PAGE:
Ice Always Melts: Embracing a Vast Perspective

It’s a difficult time to be human here on planet earth. There is suffering and injustice wherever we look, and constant change and uncertainty. For those of us who are struggling right now, I want to share what helps me when I am so overwhelmed that I lose my perspective (which is just about every day). It’s all about perspective.

During times of enormous pressure, we need an enormous perspective: the soaring eagle’s vision, an ocean of fluidity; infinite space and eternal time.

In the timeframe of eternity, energy (or emptiness) contracts and releases; creating matter (or form) and dissolving it again in an endless cycle. A tulip reaches its glowing petals into the sky, dances proudly in the grass. Then it begins to droop and shrivel, eventually melting back into the soil. We are part of this exquisite cycle. Like the tulip, your amazing body is a temporary contraction of energy into a material shape. Your sense of “me” is a temporary contraction of consciousness into a unique personality. Each one of us is as lovely and precious as a tulip. This precious body and sense of “me” will also melt.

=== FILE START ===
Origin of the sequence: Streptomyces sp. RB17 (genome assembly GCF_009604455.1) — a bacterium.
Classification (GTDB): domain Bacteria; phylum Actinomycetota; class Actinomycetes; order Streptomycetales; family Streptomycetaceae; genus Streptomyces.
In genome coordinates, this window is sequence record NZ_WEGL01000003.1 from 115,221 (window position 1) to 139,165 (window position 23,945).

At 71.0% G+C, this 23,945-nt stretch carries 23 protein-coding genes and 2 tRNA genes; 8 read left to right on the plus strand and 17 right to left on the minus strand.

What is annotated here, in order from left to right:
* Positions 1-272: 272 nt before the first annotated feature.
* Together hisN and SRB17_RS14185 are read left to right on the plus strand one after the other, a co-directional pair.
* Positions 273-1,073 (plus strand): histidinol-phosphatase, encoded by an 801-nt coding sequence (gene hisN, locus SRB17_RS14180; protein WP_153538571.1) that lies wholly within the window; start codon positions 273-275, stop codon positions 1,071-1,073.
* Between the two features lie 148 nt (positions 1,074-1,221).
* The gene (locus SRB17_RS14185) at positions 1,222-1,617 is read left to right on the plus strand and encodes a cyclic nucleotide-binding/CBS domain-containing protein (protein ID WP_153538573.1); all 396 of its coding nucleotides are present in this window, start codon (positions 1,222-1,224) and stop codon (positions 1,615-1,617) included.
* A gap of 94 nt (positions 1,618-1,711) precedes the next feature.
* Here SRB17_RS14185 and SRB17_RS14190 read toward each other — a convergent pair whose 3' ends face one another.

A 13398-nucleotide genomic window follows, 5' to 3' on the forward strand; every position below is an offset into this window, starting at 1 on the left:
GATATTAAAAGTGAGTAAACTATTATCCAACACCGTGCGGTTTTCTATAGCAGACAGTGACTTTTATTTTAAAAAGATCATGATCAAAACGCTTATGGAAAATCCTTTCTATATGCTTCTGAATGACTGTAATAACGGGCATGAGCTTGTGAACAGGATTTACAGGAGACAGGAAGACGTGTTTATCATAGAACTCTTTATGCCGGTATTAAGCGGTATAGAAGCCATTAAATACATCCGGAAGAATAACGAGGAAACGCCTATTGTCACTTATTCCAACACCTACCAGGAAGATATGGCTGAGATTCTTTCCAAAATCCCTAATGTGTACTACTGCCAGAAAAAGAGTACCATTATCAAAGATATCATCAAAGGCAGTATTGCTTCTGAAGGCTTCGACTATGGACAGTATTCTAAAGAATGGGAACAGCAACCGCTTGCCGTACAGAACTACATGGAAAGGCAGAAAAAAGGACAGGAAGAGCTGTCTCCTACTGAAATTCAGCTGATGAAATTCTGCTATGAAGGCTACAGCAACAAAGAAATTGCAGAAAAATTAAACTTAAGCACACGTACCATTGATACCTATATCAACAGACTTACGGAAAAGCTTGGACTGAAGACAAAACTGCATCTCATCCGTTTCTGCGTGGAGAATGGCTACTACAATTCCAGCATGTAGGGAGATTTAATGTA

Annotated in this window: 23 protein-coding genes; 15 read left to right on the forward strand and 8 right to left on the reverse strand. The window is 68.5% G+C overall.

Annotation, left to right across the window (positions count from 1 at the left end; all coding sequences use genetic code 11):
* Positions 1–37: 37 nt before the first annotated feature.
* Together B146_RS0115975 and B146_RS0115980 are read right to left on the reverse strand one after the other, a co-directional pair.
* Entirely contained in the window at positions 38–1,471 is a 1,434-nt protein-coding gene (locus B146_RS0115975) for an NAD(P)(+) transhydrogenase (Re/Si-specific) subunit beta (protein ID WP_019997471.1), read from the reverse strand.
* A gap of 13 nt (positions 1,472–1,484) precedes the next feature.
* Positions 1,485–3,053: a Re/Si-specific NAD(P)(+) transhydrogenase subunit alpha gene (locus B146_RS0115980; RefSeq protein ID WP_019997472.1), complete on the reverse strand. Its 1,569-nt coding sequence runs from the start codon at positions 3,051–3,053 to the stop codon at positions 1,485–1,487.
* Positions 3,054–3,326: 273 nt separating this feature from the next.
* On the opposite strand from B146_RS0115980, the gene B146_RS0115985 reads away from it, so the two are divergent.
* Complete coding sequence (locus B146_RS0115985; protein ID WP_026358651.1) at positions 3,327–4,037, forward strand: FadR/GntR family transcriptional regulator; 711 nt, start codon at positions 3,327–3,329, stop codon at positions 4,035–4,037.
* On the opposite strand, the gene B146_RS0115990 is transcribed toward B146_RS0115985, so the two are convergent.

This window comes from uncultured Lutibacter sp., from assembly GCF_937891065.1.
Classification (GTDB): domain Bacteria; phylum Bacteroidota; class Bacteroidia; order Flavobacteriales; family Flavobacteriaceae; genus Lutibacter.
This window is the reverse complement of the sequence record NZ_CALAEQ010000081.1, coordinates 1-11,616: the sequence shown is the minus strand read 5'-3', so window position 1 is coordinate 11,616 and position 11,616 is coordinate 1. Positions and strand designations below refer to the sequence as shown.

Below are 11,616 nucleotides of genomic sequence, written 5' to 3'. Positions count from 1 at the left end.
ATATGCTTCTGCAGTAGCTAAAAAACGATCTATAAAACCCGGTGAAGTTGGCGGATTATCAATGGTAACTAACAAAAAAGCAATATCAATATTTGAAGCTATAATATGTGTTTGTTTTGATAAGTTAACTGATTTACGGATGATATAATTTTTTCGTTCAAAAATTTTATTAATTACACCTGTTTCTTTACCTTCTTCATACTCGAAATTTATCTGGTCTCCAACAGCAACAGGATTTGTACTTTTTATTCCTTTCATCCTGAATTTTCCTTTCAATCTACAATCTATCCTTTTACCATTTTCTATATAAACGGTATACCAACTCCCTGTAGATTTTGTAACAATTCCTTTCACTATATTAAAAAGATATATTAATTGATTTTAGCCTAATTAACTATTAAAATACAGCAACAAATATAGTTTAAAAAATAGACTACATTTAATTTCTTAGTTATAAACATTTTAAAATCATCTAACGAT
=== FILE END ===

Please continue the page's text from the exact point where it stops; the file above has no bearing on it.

Our brief human life only seems substantial because we tend to focus on the form part of the cycle. But form is bookended on either end by formless eternity. Even though the body-contraction is relatively brief, we get fixated on the “on” button, and make much of ourselves. This natural misperception causes us to suffer, and separates us from our original home in vastness.

From the perspective of vastness, human existence is as natural as breath: our life is an inhalation, our death an exhalation. Life breathes generation after generation of human beings. From the perspective of eternity, we can enjoy our bodies, our quirky personalities, other people, and the surprising twists and turns of our lives without taking it so seriously. What a relief!

The vast perspective supports healing and social change, too. If contraction is part of the natural rhythm of life, then pain is also a natural, temporary contraction. As is disease. Trauma is contraction. Unjust laws and systems are temporary contractions. Within the vast view, these smaller contractions are just like ice. Ice is hard, and immoveable. Yet given the right conditions, ice easily melts.

If I am anchored in vastness, then even if I am sitting with chronic physical or emotional pain, it doesn’t have to swallow me up. Even if my distress lasts all day, all week, or for the rest of my life—I know that it will definitely end. It will soften and dissolve. It isn’t the last word, and it cannot define me or Life.

By the same token, any trauma (experiences that cause us to contract our aliveness to protect ourselves) that has arisen will dissolve; this may happen while we are still alive, or when we die, or it make take us many lifetimes to release trauma patterns. At some point, all of our traumas will resolve and dissolve.